Jeep's middle child rides off into the sunset

The Liberty was the Jeep brand's consummate middle child -- always trying to live up to reputation of its bigger, older brothers, the Wrangler and Grand Cherokee.

TRAVERSE CITY, Mich. -- Next Thursday, Chrysler Group will end production of its Jeep Liberty SUV, ending an 11-year production run that included two makeovers, but little love.

A successor to the Liberty will go into production in the spring, Chrysler says. The new version will share a platform with the 2013 Dodge Dart and have what promises to be an interesting powertrain: a new 3.2-liter V-6 engine mated to a new nine-speed automatic transmission.

But since Jeep's new mid-sized SUV isn't available yet for inspection (and still hasn't been named), it seems like a good time to reflect on the outgoing Liberty as it rides down the line for the last time.

I'm guilty here of anthropomorphism, but I've always felt like Liberty was the Jeep brand's consummate middle child -- always trying to live up to reputation of its bigger, older brothers, the Wrangler and Grand Cherokee, and being squeezed by its younger siblings, the arguably less-capable Compass and Patriot.

The outgoing Liberty was the child of Chrysler's earlier unsuccessful marriage to Daimler AG. As such, it suffered some of the same de-contenting disease over its run that some other Chrysler products did during that period.

It got better when it was adopted by Chrysler's new spouse, Fiat S.p.A., and was cleaned up a bit, but even Chrysler-Fiat CEO Sergio Marchionne considered it and its now-departed twin, the Dodge Nitro, the weakest parts of Chrysler's product lineup.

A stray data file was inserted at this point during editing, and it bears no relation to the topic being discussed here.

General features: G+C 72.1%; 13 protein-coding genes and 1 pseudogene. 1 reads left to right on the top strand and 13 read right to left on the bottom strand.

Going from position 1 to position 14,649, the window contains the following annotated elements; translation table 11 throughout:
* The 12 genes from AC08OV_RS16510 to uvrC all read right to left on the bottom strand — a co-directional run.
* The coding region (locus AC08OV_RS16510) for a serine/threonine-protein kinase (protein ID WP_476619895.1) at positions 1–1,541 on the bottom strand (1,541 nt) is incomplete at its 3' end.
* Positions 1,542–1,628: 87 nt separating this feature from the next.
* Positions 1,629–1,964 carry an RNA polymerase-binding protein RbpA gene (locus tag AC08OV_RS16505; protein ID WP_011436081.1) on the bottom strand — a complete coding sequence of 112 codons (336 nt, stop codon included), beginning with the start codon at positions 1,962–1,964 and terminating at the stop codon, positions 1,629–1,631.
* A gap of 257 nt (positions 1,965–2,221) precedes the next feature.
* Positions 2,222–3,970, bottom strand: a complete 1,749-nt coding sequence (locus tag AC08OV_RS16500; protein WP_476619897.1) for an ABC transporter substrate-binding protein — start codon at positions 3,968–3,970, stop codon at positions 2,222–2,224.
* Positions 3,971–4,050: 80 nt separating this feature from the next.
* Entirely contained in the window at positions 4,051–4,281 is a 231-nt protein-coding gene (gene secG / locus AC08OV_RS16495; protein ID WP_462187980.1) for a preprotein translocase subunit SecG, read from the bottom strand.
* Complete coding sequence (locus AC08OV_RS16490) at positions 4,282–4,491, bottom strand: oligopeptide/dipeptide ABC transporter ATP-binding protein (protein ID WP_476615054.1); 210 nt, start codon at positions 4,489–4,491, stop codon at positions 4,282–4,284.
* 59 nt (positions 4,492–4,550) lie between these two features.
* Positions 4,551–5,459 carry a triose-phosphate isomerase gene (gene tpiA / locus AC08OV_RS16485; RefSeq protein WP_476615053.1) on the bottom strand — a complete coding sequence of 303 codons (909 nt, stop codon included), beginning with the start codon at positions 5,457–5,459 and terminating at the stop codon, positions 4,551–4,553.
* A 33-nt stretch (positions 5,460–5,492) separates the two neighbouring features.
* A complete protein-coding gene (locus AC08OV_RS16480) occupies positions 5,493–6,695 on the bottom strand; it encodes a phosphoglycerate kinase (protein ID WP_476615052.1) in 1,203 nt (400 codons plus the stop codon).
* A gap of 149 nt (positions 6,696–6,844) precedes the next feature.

The Liberty wasn't horrible. It was more capable off-road than almost anything except perhaps the Wrangler. It was lighter and smaller than the Grand Cherokee, which had its advantages, and was a relatively comfortable ride, given its short wheel-base and high center of gravity.

But the Liberty suffered from an engine and transmission combination that kept its fuel economy well below less-capable competitors and put its overall driving enjoyment far behind its predecessor, the Jeep Cherokee.

The unibody plant where the Liberty is built -- what used to be known as Toledo North Assembly -- is the last of Chrysler's assembly plants to still have only a single shift. The company says it will add a second shift, about 1,100 workers, in the the third quarter of 2013 to build the Liberty's successor, while it struggles to keep up with demand a few hundred feet away in the portion of the Toledo Assembly Complex that builds the hot-selling Wrangler and Wrangler Unlimited.

Like the hundreds of thousands of 1984-2001 Jeep Cherokees that are still found on the nation's roads, Jeep Libertys are likely to be around for awhile.

If, as Chrysler claims, its mid-sized SUV replacement coming to dealerships next spring remains at least as true to Jeep's legendary off-road heritage as the outgoing Liberty, the turnover rate is likely to be brisk.

If not, well, dealers whose customers regularly go off-road may want to grab up a few of the outgoing Libertys and keep them around for a while.

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